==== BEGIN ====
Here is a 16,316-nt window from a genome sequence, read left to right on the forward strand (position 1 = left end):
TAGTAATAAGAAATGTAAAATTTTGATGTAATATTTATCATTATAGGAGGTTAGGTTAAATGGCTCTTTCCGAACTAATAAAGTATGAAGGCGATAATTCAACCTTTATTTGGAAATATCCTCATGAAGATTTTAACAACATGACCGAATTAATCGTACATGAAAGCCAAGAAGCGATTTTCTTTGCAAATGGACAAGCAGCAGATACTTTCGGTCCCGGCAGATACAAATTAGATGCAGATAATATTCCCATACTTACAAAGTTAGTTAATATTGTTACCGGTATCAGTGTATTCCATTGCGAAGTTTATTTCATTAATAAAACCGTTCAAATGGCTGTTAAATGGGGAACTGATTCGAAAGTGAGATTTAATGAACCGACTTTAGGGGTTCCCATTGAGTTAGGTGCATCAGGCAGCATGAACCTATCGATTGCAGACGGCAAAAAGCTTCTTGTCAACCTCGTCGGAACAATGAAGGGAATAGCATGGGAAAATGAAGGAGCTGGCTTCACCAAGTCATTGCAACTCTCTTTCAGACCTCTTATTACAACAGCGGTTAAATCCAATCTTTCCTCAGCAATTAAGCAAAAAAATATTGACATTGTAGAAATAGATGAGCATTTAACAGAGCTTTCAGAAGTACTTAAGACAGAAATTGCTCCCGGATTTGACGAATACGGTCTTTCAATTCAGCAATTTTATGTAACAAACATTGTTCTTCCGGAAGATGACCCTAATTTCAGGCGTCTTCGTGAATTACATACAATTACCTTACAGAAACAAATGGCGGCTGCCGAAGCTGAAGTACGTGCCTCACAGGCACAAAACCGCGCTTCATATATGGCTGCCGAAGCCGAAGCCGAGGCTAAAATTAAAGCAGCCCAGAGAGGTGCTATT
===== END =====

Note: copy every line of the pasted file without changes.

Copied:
Here is a 16,316-nt window from a genome sequence, read left to right on the forward strand (position 1 = left end):
TAGTAATAAGAAATGTAAAATTTTGATGTAATATTTATCATTATAGGAGGTTAGGTTAAATGGCTCTTTCCGAACTAATAAAGTATGAAGGCGATAATTCAACCTTTATTTGGAAATATCCTCATGAAGATTTTAACAACATGACCGAATTAATCGTACATGAAAGCCAAGAAGCGATTTTCTTTGCAAATGGACAAGCAGCAGATACTTTCGGTCCCGGCAGATACAAATTAGATGCAGATAATATTCCCATACTTACAAAGTTAGTTAATATTGTTACCGGTATCAGTGTATTCCATTGCGAAGTTTATTTCATTAATAAAACCGTTCAAATGGCTGTTAAATGGGGAACTGATTCGAAAGTGAGATTTAATGAACCGACTTTAGGGGTTCCCATTGAGTTAGGTGCATCAGGCAGCATGAACCTATCGATTGCAGACGGCAAAAAGCTTCTTGTCAACCTCGTCGGAACAATGAAGGGAATAGCATGGGAAAATGAAGGAGCTGGCTTCACCAAGTCATTGCAACTCTCTTTCAGACCTCTTATTACAACAGCGGTTAAATCCAATCTTTCCTCAGCAATTAAGCAAAAAAATATTGACATTGTAGAAATAGATGAGCATTTAACAGAGCTTTCAGAAGTACTTAAGACAGAAATTGCTCCCGGATTTGACGAATACGGTCTTTCAATTCAGCAATTTTATGTAACAAACATTGTTCTTCCGGAAGATGACCCTAATTTCAGGCGTCTTCGTGAATTACATACAATTACCTTACAGAAACAAATGGCGGCTGCCGAAGCTGAAGTACGTGCCTCACAGGCACAAAACCGCGCTTCATATATGGCTGCCGAAGCCGAAGCCGAGGCTAAAATTAAAGCAGCCCAGAGAGGTGCTATT